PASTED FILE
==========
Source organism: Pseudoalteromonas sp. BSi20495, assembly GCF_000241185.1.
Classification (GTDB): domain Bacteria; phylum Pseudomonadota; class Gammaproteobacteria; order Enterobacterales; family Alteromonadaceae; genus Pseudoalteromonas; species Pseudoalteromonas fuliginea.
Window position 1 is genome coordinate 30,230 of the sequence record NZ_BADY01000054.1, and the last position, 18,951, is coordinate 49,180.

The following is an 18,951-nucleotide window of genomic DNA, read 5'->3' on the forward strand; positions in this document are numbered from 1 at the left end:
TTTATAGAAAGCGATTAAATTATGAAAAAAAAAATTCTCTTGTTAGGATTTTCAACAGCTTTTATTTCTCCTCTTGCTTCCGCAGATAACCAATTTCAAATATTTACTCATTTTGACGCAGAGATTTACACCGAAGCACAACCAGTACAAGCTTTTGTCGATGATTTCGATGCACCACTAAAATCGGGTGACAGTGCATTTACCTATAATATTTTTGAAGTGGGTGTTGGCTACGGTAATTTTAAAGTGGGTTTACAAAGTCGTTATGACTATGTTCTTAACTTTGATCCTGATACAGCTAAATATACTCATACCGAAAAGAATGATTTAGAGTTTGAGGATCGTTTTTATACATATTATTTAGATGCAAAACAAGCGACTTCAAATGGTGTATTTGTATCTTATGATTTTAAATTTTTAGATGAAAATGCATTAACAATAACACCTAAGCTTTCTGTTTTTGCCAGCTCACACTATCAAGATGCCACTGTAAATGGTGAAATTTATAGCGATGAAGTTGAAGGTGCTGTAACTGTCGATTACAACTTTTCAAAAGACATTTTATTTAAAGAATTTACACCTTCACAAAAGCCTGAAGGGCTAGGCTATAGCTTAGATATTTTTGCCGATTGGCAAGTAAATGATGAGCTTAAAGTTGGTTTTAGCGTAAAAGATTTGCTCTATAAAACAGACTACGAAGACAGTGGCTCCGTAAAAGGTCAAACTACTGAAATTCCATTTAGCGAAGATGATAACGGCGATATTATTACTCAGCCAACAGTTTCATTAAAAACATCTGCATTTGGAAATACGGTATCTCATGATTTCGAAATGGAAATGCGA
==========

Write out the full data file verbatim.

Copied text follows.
Source organism: Pseudoalteromonas sp. BSi20495, assembly GCF_000241185.1.
Classification (GTDB): domain Bacteria; phylum Pseudomonadota; class Gammaproteobacteria; order Enterobacterales; family Alteromonadaceae; genus Pseudoalteromonas; species Pseudoalteromonas fuliginea.
Window position 1 is genome coordinate 30,230 of the sequence record NZ_BADY01000054.1, and the last position, 18,951, is coordinate 49,180.

The following is an 18,951-nucleotide window of genomic DNA, read 5'->3' on the forward strand; positions in this document are numbered from 1 at the left end:
TTTATAGAAAGCGATTAAATTATGAAAAAAAAAATTCTCTTGTTAGGATTTTCAACAGCTTTTATTTCTCCTCTTGCTTCCGCAGATAACCAATTTCAAATATTTACTCATTTTGACGCAGAGATTTACACCGAAGCACAACCAGTACAAGCTTTTGTCGATGATTTCGATGCACCACTAAAATCGGGTGACAGTGCATTTACCTATAATATTTTTGAAGTGGGTGTTGGCTACGGTAATTTTAAAGTGGGTTTACAAAGTCGTTATGACTATGTTCTTAACTTTGATCCTGATACAGCTAAATATACTCATACCGAAAAGAATGATTTAGAGTTTGAGGATCGTTTTTATACATATTATTTAGATGCAAAACAAGCGACTTCAAATGGTGTATTTGTATCTTATGATTTTAAATTTTTAGATGAAAATGCATTAACAATAACACCTAAGCTTTCTGTTTTTGCCAGCTCACACTATCAAGATGCCACTGTAAATGGTGAAATTTATAGCGATGAAGTTGAAGGTGCTGTAACTGTCGATTACAACTTTTCAAAAGACATTTTATTTAAAGAATTTACACCTTCACAAAAGCCTGAAGGGCTAGGCTATAGCTTAGATATTTTTGCCGATTGGCAAGTAAATGATGAGCTTAAAGTTGGTTTTAGCGTAAAAGATTTGCTCTATAAAACAGACTACGAAGACAGTGGCTCCGTAAAAGGTCAAACTACTGAAATTCCATTTAGCGAAGATGATAACGGCGATATTATTACTCAGCCAACAGTTTCATTAAAAACATCTGCATTTGGAAATACGGTATCTCATGATTTCGAAATGGAAATGCGA